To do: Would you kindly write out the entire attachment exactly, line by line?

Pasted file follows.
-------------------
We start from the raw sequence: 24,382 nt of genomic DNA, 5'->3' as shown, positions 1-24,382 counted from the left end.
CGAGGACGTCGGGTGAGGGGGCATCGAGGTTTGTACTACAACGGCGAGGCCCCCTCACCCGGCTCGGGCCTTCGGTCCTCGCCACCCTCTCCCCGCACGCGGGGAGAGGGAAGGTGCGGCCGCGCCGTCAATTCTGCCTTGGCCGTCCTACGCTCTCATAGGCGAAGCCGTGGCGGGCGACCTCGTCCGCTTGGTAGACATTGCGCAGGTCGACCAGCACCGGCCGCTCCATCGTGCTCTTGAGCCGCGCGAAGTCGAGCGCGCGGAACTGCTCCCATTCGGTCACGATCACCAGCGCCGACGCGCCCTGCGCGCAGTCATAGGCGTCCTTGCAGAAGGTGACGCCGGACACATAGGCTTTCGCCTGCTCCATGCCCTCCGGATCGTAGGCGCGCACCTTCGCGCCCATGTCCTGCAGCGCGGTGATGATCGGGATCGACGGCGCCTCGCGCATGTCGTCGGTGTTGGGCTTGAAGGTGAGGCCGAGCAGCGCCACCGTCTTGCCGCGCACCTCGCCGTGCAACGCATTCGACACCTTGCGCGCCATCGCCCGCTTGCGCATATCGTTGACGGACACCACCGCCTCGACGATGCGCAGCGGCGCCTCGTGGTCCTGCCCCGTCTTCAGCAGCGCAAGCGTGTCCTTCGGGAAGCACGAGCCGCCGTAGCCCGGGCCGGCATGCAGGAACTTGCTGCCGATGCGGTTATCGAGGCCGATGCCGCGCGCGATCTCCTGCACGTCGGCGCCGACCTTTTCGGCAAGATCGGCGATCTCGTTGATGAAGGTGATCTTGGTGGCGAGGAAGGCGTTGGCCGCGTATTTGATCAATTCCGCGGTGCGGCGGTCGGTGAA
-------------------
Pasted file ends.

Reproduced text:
We start from the raw sequence: 24,382 nt of genomic DNA, 5'->3' as shown, positions 1-24,382 counted from the left end.
CGAGGACGTCGGGTGAGGGGGCATCGAGGTTTGTACTACAACGGCGAGGCCCCCTCACCCGGCTCGGGCCTTCGGTCCTCGCCACCCTCTCCCCGCACGCGGGGAGAGGGAAGGTGCGGCCGCGCCGTCAATTCTGCCTTGGCCGTCCTACGCTCTCATAGGCGAAGCCGTGGCGGGCGACCTCGTCCGCTTGGTAGACATTGCGCAGGTCGACCAGCACCGGCCGCTCCATCGTGCTCTTGAGCCGCGCGAAGTCGAGCGCGCGGAACTGCTCCCATTCGGTCACGATCACCAGCGCCGACGCGCCCTGCGCGCAGTCATAGGCGTCCTTGCAGAAGGTGACGCCGGACACATAGGCTTTCGCCTGCTCCATGCCCTCCGGATCGTAGGCGCGCACCTTCGCGCCCATGTCCTGCAGCGCGGTGATGATCGGGATCGACGGCGCCTCGCGCATGTCGTCGGTGTTGGGCTTGAAGGTGAGGCCGAGCAGCGCCACCGTCTTGCCGCGCACCTCGCCGTGCAACGCATTCGACACCTTGCGCGCCATCGCCCGCTTGCGCATATCGTTGACGGACACCACCGCCTCGACGATGCGCAGCGGCGCCTCGTGGTCCTGCCCCGTCTTCAGCAGCGCAAGCGTGTCCTTCGGGAAGCACGAGCCGCCGTAGCCCGGGCCGGCATGCAGGAACTTGCTGCCGATGCGGTTATCGAGGCCGATGCCGCGCGCGATCTCCTGCACGTCGGCGCCGACCTTTTCGGCAAGATCGGCGATCTCGTTGATGAAGGTGATCTTGGTGGCGAGGAAGGCGTTGGCCGCGTATTTGATCAATTCCGCGGTGCGGCGGTCGGTGAA